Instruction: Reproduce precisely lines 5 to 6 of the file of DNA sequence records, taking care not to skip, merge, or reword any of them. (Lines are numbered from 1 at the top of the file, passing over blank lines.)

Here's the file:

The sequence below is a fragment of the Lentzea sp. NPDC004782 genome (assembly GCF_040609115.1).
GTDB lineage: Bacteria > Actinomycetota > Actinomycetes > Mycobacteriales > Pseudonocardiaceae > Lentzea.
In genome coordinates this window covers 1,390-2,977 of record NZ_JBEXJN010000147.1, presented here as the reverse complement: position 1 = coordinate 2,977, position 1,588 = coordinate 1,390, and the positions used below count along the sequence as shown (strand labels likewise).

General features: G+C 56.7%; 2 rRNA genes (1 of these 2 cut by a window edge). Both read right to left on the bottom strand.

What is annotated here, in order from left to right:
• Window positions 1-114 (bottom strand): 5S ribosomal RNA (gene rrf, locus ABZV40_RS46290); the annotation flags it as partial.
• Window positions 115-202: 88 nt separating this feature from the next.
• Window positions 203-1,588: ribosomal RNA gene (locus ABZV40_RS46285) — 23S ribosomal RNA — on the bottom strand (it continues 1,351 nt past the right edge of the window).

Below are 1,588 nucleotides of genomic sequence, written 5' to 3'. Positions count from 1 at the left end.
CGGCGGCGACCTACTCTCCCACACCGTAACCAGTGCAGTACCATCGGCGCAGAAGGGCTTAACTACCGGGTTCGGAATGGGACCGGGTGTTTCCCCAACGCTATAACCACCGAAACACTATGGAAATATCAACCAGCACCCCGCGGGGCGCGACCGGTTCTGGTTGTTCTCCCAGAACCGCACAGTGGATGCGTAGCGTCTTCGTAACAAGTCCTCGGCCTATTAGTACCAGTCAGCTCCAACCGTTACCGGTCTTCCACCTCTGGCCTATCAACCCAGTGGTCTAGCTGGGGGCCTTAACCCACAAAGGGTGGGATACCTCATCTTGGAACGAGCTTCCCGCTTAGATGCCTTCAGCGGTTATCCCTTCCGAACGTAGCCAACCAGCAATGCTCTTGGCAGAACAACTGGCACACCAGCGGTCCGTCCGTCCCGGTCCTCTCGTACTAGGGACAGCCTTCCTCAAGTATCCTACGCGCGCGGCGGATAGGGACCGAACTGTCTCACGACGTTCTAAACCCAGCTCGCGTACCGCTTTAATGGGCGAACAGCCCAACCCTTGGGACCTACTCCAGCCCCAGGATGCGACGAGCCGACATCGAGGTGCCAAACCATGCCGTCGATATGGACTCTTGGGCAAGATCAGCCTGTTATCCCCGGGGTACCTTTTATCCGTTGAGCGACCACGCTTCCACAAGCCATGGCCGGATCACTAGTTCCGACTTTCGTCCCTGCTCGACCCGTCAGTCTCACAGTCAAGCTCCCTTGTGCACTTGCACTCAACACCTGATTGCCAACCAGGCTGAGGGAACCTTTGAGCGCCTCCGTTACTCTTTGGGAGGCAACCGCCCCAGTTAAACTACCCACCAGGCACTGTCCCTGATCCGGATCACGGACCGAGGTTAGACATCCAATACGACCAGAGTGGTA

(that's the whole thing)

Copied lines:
What is annotated here, in order from left to right:
• Window positions 1-114 (bottom strand): 5S ribosomal RNA (gene rrf, locus ABZV40_RS46290); the annotation flags it as partial.